Iran protesters defy ‘violent crackdown’ as another teenager reportedly killed

Paris — Iranians staged fresh protests Thursday, defying a crackdown by authorities, as a rights group said an 18-year-old was the latest teenager killed in clashes in the northwest. Iran has been overwhelmed by protests for more than six weeks – sparked by the death of Mahsa Amini after she was arrested by the notorious morality police – in a movement that poses the biggest challenge to the country’s rulers since the 1979 Islamic Revolution.

The clerical leadership, led by 83-year-old Ayatollah Ali Khamenei, responded with a crackdown that, in addition to killing dozens, has seen 1,000 people charged so far in Iran’s opaque judicial system. Activists say many of the prisoners could face the death penalty.

As the protest movement shows no signs of abating despite the authorities’ violent response to it, problems for the Iranian regime have been compounded by the tradition of holding a “chehelom” mourning ceremony 40 days after a death. Every time a protester is killed, that incident more than a month later can fuel new calls for protests.

Protest in Iran
A video frame obtained by the AP shows people blocking an intersection during a protest in Tehran to mark the 40th anniversary of the death in custody of 22-year-old Mahsa Amini, whose tragedy sparked Iran’s biggest anti-government movement ever by a decade, on October 26, 2022.

AP


Norway-based Iran Human Rights (IHR) reported that large numbers attended the 40-day ceremony for Hadis Najafi in the city of Karaj, outside Tehran, on Thursday. The 22-year-old woman was killed by security forces in September, activists say.

The IHR said police had blocked off the highway leading to the cemetery to prevent even greater numbers.

“This is the year of blood, Seyed Ali (Khamenei) will be overthrown,” video posted on social media shows them shouting.

Another teenager was reportedly killed

Kurdish rights group Hengaw said a series of protests took place on Wednesday in the Kurdish areas of northwestern Iran where Amini hails from, including the city of Sanandaj, which has become a major flashpoint for protests.

Hengaw said Momen Zandkarimi, 18, from Sanandaj, was killed by direct fire from Iranian security forces.

Due to pressure from security services, who feared his funeral could turn into another protest, his body was moved to another village for burial, the organization said.

A bloody repression

According to the updated death toll released by the IHR on Wednesday, “at least 277 people have been killed by security forces in the nationwide protests” sparked by Amini’s death since they began, including 40 under the age of 18. Thousands have been arrested across the country, rights activists say, while Iran’s judiciary has said 1,000 people have already been charged over what it describes as “riots”.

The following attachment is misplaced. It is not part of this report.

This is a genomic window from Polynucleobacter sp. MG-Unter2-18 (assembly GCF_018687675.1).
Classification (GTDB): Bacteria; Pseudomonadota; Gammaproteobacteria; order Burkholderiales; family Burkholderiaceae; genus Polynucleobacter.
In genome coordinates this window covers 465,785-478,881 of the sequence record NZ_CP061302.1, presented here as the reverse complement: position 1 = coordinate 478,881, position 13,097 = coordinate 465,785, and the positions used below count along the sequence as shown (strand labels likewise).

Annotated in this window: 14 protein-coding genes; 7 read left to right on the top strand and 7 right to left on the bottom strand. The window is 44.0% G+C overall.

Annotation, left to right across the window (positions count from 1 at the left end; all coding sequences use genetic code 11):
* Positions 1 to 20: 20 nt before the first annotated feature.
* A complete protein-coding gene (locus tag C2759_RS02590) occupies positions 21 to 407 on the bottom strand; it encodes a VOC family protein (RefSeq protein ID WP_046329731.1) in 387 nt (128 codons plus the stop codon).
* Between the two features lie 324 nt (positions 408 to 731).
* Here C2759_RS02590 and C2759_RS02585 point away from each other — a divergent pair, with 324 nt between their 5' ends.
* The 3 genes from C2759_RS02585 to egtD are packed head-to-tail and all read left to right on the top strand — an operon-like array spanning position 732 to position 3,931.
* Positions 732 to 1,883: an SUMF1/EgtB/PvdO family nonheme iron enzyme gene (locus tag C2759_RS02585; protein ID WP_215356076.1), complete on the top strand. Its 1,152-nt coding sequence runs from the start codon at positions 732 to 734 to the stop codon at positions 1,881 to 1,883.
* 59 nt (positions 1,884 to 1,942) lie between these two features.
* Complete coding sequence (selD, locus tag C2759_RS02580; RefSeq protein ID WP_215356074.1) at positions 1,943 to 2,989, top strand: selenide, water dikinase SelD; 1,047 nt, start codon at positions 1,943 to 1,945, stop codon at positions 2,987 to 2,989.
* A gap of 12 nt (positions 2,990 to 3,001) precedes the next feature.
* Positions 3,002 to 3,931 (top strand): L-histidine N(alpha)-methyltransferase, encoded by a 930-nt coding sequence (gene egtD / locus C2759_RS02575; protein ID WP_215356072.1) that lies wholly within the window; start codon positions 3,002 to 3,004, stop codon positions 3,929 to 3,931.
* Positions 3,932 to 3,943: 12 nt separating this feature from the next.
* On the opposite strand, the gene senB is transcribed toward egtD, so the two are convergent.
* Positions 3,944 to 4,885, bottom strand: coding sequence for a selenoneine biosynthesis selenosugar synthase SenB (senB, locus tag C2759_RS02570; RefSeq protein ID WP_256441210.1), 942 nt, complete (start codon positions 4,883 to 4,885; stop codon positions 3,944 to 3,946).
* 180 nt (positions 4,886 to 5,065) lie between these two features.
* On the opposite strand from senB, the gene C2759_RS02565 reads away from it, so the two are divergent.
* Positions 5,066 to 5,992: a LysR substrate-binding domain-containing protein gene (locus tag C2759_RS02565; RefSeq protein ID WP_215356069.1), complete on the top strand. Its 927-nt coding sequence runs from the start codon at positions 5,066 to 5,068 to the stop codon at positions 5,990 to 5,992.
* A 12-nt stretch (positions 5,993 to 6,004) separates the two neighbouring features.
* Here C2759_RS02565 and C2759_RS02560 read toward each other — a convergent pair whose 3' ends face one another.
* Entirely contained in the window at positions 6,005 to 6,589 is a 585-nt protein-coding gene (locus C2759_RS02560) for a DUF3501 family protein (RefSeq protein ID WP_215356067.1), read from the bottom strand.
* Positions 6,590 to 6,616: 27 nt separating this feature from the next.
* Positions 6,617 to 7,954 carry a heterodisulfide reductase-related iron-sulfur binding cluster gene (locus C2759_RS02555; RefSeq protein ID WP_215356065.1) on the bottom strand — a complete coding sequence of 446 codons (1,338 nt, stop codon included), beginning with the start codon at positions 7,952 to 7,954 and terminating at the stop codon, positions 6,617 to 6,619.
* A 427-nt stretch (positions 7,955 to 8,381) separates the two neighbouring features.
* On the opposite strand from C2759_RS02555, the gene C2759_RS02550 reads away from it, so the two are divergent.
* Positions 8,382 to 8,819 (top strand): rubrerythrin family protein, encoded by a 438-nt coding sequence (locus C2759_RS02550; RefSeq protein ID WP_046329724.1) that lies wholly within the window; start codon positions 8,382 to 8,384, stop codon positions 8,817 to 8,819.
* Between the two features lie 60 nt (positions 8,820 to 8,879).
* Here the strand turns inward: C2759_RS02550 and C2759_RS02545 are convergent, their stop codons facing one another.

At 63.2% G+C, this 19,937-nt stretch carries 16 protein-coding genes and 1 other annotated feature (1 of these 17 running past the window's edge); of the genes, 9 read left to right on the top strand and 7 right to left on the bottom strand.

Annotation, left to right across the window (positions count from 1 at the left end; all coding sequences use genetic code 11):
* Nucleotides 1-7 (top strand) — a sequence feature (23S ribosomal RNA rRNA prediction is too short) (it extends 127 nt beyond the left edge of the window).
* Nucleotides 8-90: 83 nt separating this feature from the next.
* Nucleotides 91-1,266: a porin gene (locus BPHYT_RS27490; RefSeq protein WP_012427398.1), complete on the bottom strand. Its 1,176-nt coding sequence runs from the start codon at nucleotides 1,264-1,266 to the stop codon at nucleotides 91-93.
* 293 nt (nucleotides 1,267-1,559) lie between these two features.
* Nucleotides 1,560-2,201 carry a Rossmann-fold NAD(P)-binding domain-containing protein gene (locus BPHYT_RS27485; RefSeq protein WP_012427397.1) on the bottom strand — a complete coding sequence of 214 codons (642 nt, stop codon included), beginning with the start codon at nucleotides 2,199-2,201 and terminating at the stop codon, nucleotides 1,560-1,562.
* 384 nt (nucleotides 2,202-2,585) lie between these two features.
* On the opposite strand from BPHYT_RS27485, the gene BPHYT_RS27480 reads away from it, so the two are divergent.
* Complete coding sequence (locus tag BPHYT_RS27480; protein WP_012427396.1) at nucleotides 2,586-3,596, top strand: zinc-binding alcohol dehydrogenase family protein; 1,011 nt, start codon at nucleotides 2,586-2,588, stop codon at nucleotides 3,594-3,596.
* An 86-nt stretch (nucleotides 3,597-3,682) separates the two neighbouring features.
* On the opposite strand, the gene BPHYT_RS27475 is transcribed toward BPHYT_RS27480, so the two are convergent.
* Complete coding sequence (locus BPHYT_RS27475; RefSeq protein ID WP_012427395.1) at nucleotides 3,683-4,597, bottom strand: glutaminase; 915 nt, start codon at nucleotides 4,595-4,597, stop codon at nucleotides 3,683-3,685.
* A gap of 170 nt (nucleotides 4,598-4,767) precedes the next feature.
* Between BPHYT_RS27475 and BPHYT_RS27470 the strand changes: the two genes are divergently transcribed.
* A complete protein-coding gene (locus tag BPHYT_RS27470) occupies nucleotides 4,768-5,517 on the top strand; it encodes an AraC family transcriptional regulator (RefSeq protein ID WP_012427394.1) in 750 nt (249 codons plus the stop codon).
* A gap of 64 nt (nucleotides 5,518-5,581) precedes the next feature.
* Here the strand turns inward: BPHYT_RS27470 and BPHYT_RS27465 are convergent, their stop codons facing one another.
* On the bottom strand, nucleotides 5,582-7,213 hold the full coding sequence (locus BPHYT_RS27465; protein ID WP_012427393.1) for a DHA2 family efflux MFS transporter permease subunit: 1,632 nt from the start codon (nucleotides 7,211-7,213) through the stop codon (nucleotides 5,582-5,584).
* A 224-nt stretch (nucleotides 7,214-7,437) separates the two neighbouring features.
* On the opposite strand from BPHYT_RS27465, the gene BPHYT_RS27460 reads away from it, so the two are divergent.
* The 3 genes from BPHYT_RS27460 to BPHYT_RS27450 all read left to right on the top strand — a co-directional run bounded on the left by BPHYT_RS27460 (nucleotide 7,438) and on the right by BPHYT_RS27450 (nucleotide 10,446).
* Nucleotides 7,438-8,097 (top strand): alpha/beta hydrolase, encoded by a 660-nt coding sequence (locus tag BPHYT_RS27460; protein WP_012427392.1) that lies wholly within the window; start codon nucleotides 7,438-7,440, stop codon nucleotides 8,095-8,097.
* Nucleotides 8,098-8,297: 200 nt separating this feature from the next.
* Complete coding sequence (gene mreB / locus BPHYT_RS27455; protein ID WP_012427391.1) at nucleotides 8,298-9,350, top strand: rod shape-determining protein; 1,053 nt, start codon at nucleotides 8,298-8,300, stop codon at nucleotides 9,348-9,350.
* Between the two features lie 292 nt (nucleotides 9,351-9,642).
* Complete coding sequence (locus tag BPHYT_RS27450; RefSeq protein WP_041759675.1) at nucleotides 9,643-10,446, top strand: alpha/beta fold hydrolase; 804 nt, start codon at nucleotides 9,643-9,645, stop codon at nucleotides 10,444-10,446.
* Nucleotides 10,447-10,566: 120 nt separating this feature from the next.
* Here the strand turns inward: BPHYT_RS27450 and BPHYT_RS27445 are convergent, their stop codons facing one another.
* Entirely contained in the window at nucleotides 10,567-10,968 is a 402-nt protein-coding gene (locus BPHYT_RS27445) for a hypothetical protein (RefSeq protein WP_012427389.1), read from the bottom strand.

Demonstrations were held in Europe and the US to show solidarity with the Iranian protesters

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The trial of five men charged over the protests on crimes that could carry the death penalty began on Saturday in Tehran.

“The charges and sentences have no legal force and their sole purpose is to perpetrate more violence and create social fear,” said IHR director Mahmood Amiry-Moghaddam, condemning the “show trials”.

Hadi Ghaemi, head of the New York-based Center for Human Rights in Iran, said that if Iranian courts handed down death sentences, it would be a “blatant attempt to terrorize the Iranian people into silence.”

“Forced Confessions”

Activists have condemned a video released by Iranian state media of Toomaj Salehi, a prominent rapper arrested over the weekend after supporting protests, in which a blindfolded man claiming to be Salehi admits he made a “mistake” as a forced confession. .

Freedom of expression group Article 19 said it was “extremely disturbed Iran’s state media is sharing forced confessions” with the subject “under clear pressure”.

He is currently being held under the control of secret service agents in Tehran’s notorious Evin prison, his uncle Iqbal Iqbali said according to the Iran Wire news website.

Journalists were arrested

At least 51 journalists have been detained in the crackdown on protests, according to the New York-based Committee to Protect Journalists. Fourteen were confirmed to have been released on bail.

Journalist Yaghma Fashkhami has become the latest prominent figure to be arrested, his wife Mona Moafi wrote on Twitter.

There is also growing concern for the welfare of Wall Street Journal contributor and freedom of expression campaigner Hassan Ronaghi, who was arrested in September and his family says is on hunger strike with two broken legs in custody.

On Wednesday, US Vice President Kamala Harris hailed the “bravery” of the women’s protests as she said Washington would work to remove Iran from the UN Commission on the Status of Women.

“Iran has demonstrated through its denial of women’s rights and violent repression of its people that it is unfit to serve on this committee,” Harris said.

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